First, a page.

Francesca Tomasi received her B.A. from the University of Chicago and currently does microbiology research.
Last week, the CDC published a study with a disturbing conclusion: at least one third of antibiotics prescribed in the United States are unnecessary. The data came from an analysis of antibiotic use in doctors’ offices and hospitals across the country. The most common case of improper prescription was the administering of antibiotics to people with respiratory conditions caused by viruses, which do not respond to antibiotics. Antibiotics are medications that only treat bacteria. Nonetheless, people with the common cold, flu, and virus-caused sore throats, bronchitis, and sinus infections were prescribed antibiotics. The CDC estimated that about 47 million prescriptions every year should never have been made in the first place. That’s 47 million cases where individuals are put at risk of increasing the population of antibiotic-resistant bacteria in their bodies, of developing serious illnesses like diarrheal disease from Clostridium difficile, and of having allergic reactions or adverse side effects to strong drugs.
The data were pooled and sorted by age, location, and diagnosis. Antibiotic misuse was highest in the South and in young children. The latter point is especially critical, as antibiotic use early in life has significant implications on microbiome development throughout childhood and early adulthood. In the western United States, the yearly antibiotic prescription rate was estimated to be about 423 prescriptions per 1,000 population compared with 553 per 1,000 in the South. Alarmingly, annual rates for infants aged 0 to 2 years old were highest in these two regions with the West looking at 1,071 prescriptions per 1,000 infants and the South at 1,492 per 1,000. The national average for infants is 1,287 prescriptions per 1,000.
The most commonly mistreated condition is respiratory illness, for which the study estimates almost half of antibiotic prescriptions are inappropriate. Other conditions were pretty high up there as well. Consider this: according to the study, about 37% of pediatric sore throats are caused by the bacterium Streptococcus, which causes strep throat, an illness that should be treated with antibiotics. In adults, strep throat accounts for about 18% of sore throats. Meanwhile, 56.2% of children and 72% of adults complaining of sore throat in the US are given antibiotics. These rates far exceed the incidence of bacterial-caused sore throat; virus-caused sore throats are much more common.
As with any research study, this one has its limitations. This time, however, the limitations were likely to cause underestimation of unnecessary prescription rates as opposed to what we would rather see in this situation, an overestimation. Several outpatient settings that prescribe antibiotics were excluded from the study such as urgent care facilities, retail and federal clinics, and dental offices. Furthermore, other conditions in which antibiotic misuse may take place were excluded from the study. These include infections that are more typically caused by bacteria, such as urinary tract infections and pneumonia, but that can also be caused by viruses.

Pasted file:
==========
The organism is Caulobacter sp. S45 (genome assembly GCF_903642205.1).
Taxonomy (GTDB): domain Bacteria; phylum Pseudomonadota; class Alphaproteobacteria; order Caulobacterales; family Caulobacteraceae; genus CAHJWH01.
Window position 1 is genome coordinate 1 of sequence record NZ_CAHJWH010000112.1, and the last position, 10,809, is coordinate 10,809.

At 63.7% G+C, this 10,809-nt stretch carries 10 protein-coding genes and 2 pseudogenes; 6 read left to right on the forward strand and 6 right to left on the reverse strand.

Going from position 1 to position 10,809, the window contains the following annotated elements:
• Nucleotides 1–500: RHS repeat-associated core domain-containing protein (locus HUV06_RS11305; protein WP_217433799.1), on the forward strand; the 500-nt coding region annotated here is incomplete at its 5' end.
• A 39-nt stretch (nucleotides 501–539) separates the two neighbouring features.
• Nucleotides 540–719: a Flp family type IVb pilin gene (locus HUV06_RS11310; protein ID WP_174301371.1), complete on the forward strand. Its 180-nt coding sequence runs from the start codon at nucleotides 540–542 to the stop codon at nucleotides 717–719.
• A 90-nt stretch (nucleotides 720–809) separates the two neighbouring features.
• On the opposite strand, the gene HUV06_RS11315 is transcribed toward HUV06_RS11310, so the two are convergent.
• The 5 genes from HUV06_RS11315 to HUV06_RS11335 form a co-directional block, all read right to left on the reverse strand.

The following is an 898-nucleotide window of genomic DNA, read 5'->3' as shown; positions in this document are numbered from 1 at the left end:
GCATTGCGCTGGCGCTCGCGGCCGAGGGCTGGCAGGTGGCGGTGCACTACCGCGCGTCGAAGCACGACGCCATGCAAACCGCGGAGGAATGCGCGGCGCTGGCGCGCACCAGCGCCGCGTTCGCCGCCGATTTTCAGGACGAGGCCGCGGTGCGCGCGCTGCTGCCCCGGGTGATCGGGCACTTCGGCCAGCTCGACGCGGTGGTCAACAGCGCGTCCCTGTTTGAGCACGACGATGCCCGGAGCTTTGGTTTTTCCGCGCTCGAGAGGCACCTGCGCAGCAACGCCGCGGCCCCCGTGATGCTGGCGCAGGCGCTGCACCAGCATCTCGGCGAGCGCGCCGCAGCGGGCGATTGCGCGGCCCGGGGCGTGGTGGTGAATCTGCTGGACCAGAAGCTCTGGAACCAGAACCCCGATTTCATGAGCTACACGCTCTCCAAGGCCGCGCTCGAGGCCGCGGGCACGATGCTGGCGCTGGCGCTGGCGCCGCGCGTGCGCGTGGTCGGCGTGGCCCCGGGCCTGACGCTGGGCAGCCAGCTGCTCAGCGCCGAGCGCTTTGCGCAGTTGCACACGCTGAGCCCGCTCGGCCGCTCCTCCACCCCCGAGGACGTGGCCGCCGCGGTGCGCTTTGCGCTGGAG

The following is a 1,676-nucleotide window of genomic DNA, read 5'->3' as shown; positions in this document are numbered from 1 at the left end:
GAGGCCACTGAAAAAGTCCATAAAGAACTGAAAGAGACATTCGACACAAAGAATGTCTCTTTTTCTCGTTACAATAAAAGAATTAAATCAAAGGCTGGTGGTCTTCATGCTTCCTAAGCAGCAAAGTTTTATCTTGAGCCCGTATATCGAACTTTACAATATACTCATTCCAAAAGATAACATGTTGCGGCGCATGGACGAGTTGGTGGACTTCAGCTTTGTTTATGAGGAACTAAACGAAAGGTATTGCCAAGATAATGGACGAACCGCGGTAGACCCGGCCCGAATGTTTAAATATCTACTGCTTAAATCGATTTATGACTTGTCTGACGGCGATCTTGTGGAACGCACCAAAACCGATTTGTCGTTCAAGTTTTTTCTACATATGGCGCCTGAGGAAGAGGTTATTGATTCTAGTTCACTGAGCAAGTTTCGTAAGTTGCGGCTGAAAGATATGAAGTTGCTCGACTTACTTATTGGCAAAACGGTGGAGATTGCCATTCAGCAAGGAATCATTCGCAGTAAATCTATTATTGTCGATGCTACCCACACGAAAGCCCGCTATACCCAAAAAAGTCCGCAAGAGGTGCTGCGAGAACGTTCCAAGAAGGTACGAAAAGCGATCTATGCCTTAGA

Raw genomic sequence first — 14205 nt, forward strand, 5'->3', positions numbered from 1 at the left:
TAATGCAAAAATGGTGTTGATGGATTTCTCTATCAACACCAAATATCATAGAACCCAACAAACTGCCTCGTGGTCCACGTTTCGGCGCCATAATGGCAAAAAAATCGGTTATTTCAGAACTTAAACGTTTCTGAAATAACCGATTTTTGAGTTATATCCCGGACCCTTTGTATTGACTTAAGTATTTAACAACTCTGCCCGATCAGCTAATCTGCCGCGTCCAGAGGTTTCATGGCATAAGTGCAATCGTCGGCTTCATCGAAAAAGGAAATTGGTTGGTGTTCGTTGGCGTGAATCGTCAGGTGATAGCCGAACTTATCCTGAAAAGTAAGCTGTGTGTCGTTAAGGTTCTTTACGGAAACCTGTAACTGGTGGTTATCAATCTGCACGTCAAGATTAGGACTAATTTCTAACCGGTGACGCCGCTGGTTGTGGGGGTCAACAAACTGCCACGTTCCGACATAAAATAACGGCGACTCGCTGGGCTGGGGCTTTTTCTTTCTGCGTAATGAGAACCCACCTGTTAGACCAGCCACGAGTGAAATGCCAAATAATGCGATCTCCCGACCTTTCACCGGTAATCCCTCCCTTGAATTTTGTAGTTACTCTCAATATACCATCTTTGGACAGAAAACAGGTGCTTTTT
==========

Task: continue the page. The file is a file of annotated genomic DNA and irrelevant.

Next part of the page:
In order to reach a more appropriate rate of antibiotic prescription (baseline as defined by the CDC based on the lowest antibiotic prescription rates in the country not correlated with adverse infection outcomes), clinics and hospitals need to reduce inappropriate antibiotic prescription by about 15% over the next 5 years. Local and federal efforts, such as the CDC’s Antibiotic Stewardship Program, are being stepped up to reach this goal. Last year, the Obama administration released the 2015 National Action Plan for Combating Antibiotic-Resistant Bacteria (CARB), which aims to halve antibiotic use by the year 2020. Of course, this doesn’t mean doctors should start refusing antibiotics to patients with a bacterial infection. Instead, this calls for more thorough diagnostics and more stringent “probable cause” rules for prescribing antibiotics to treat infections for which a quick diagnosis is not possible. On another note, healthcare providers are occasionally pressured by patients to prescribe antibiotics. For instance, individuals who can’t seem to shake a cold, or parents with children complaining of sore throats and ears often just ask for the antibiotics so they or their children can feel better as soon as possible.
Antibiotic misuse is a serious problem that affects literally everybody, and it is a problem that will not go away until everyone – patients and healthcare providers – does their part in reducing misuse. Older generations today may remember a time when antibiotics were not yet widespread and people often succumbed to illnesses and infections that today can be treated in under a week with antibiotics. If we aren’t careful, however, antibiotic-resistant organisms will continue to emerge and take over and we will run out of easy treatments for basic infections, being forced to turn to second and third-line drugs which are a lot stronger and a lot more toxic. Antibiotics: they're meant for use, not abuse.